Tokyo Dark is a choice-driven horror adventure game that follows a detective named Ayami Itō as she searches for her partner.
Publisher: Square Enix
Genre: Horror Adventure
Release Date: September 7th, 2017
Tokyo Dark is a choice-driven horror adventure game in which players take on the role of Detective Ayami Itō, whose partner has recently gone missing. After weeks without leads, she finally gets one. Upon following up on it, it becomes clear that the circumstances behind her partner’s disappearance were not at all what they seemed. As her life begins to fall apart, players get the chance to continue the investigation into the disappearance of Itō’s partner, making choices that will affect not only the outcome of the story, but Itō herself along the way.
- A dark, twisted story – experience a dark, twisted story that is not at all what it may seem.
- Choice-driven gameplay – almost every action is a choice that will affect the way that the citizens of Tokyo look at Itō and even Itō herself.
- Beautiful anime style – explore a well-realized world rendered in a beautifully animated anime style.
By Matt Chelen
If everything were falling apart around you, would you still be able to make the right decisions or would you simply make selfish ones out of the misguided notion that they would ease your suffering? Would you even stay sane? Tokyo Dark dares to ask these questions, throwing players into the life of someone who is suffering and asking them to continue on despite that, but it’s a little bit different than other stories like it.
Tokyo Dark places you in the role of Detective Ayami Itō, a police officer in the Violent Crimes division that is constantly looked down on because she’s a woman. At the beginning of the game, her partner is missing and she’s following up on the first lead that they’ve had since his disappearance. In the process of following up on said lead, she learns that his disappearance is tied to a case from six months earlier, the resolution of which caused her to fall into a state of some disrepute. After that night, she falls into even more disrepute and her life begins to fall apart. Nevertheless, she continues to investigate her partner’s disappearance.
I don’t want to spoil too much, as it is a dark, horrific story that will have the most effect on you if you’re unaware of what’s in store. It should suffice to say that it is not what it appears to be. The story twists and turns, masterfully providing you with the tiniest slivers of information that you can use to piece together the madness that is the truth behind everything that has happened to Itō. It’s a well-crafted story that should keep even the most intrepid investigators guessing for quite some time.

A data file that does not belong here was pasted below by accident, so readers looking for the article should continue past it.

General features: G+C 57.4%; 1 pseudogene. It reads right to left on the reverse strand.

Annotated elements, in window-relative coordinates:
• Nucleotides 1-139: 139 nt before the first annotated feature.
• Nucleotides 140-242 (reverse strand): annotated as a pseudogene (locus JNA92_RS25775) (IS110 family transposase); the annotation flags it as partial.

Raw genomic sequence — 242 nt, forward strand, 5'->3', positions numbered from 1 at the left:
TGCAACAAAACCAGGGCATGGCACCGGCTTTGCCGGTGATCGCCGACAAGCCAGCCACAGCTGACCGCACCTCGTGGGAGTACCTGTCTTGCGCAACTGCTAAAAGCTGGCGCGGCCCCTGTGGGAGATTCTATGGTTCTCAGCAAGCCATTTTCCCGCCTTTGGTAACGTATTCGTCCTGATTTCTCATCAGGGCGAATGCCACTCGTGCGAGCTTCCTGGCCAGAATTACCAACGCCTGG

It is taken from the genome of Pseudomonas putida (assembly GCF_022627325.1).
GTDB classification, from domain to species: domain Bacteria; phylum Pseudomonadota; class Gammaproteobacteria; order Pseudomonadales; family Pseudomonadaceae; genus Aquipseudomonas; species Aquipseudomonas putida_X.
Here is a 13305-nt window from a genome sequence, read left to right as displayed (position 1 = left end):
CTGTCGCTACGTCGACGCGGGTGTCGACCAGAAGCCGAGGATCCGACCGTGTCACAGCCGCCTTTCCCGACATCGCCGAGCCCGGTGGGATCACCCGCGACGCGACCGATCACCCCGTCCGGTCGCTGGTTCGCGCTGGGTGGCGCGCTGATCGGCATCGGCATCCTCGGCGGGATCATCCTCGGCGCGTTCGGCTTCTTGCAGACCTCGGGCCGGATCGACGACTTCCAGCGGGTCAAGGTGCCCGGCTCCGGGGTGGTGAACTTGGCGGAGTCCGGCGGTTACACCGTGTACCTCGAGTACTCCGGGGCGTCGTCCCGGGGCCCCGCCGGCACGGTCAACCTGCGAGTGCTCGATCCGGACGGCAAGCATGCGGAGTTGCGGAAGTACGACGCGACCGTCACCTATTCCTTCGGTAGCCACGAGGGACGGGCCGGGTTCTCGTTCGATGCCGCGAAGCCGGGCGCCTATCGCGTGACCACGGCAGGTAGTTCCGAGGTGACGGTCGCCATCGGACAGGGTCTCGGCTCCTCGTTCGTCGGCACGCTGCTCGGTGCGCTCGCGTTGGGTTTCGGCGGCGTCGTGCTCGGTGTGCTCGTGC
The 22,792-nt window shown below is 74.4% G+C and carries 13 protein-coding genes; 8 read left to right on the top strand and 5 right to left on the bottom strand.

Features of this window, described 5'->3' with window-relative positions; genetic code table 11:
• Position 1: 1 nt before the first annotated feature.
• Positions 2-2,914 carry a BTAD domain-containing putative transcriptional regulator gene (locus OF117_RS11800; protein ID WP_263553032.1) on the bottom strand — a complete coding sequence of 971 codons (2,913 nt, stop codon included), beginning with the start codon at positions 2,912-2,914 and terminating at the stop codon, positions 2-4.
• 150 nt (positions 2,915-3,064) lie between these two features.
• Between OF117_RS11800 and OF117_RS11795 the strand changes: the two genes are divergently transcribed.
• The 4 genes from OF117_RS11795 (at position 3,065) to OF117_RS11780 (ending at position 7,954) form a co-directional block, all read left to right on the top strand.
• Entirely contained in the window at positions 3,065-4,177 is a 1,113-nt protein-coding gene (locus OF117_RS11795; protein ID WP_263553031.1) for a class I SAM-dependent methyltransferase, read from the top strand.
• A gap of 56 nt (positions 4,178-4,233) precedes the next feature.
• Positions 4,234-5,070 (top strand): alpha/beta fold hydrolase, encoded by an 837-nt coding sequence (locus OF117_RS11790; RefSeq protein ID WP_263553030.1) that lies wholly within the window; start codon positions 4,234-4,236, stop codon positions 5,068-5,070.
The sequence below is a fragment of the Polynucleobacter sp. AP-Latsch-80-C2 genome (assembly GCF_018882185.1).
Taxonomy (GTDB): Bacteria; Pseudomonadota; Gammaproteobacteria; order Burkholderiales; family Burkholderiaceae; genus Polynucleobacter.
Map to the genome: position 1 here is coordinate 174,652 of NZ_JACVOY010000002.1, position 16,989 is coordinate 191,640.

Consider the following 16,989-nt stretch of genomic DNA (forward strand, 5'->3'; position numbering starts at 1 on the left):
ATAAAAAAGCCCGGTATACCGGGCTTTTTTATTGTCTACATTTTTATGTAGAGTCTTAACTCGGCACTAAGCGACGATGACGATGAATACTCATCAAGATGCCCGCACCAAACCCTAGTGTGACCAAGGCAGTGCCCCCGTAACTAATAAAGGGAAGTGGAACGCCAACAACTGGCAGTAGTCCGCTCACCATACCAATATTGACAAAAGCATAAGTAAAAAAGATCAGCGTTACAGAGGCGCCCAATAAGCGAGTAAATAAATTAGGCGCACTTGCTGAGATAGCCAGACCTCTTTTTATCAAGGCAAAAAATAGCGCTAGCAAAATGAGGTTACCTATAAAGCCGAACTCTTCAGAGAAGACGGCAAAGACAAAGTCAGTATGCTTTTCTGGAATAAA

Gameplay is a combination of point-and-click adventure gameplay and the typical visual novel format. You are able to explore small areas in a side-scrolling format and interact with various objects and people. A radial menu of sorts will appear when you approach an object or person that you can interact with, displaying the various ways you can interact with the object or person in question or the various dialogue options that you have. Each area has a few buildings that you can enter, which are usually displayed in a static, first-person format. Dialogue is presented in a visual novel-esque form, with Itō displayed on the left and whoever she’s talking to displayed on the right. You travel between areas by using a world map, which often restricts you to visiting only the areas that you need to be in at that point in time.
Over the course of the game, you will solve several major puzzles and be offered several optional ones. Most of these are confined to a single area, but some will require you to jump back and forth between several areas. Due to the fact that all of them have multiple solutions, none of them are particularly difficult, but some may have complex solutions available that may take some time to piece together.
Gameplay may seem fairly standard, but what really sets the game apart is the fact that nearly every choice you make has an impact on your character. The game utilizes a stat system called SPIN or Sanity, Professionalism, Investigation, and Neurosis. Sanity is a measure of how stable Itō is, which is usually affected by the amount of violence that she is subjected to. Professionalism is a measure of whether you are making choices befitting of a proper detective or not; while I can’t confirm it myself, the game heavily implies that this affects some of the dialogue options that you will get throughout the game. Investigation is a measure of how well you investigate your surroundings; I’m not certain, as I managed to keep this stat fairly high throughout my entire playthrough, but this may affect whether or not certain clues are even available to you. Lastly, Neurosis is a measure of how often you repeatedly perform the same action or find yourself circling a specific area; if this stat gets too high, it will act as a multiplier for decreases in Sanity. Almost every action has an effect on these stats, be it positive or negative, and many of the game’s more significant actions will affect multiple stats at a time, often increasing one while decreasing another.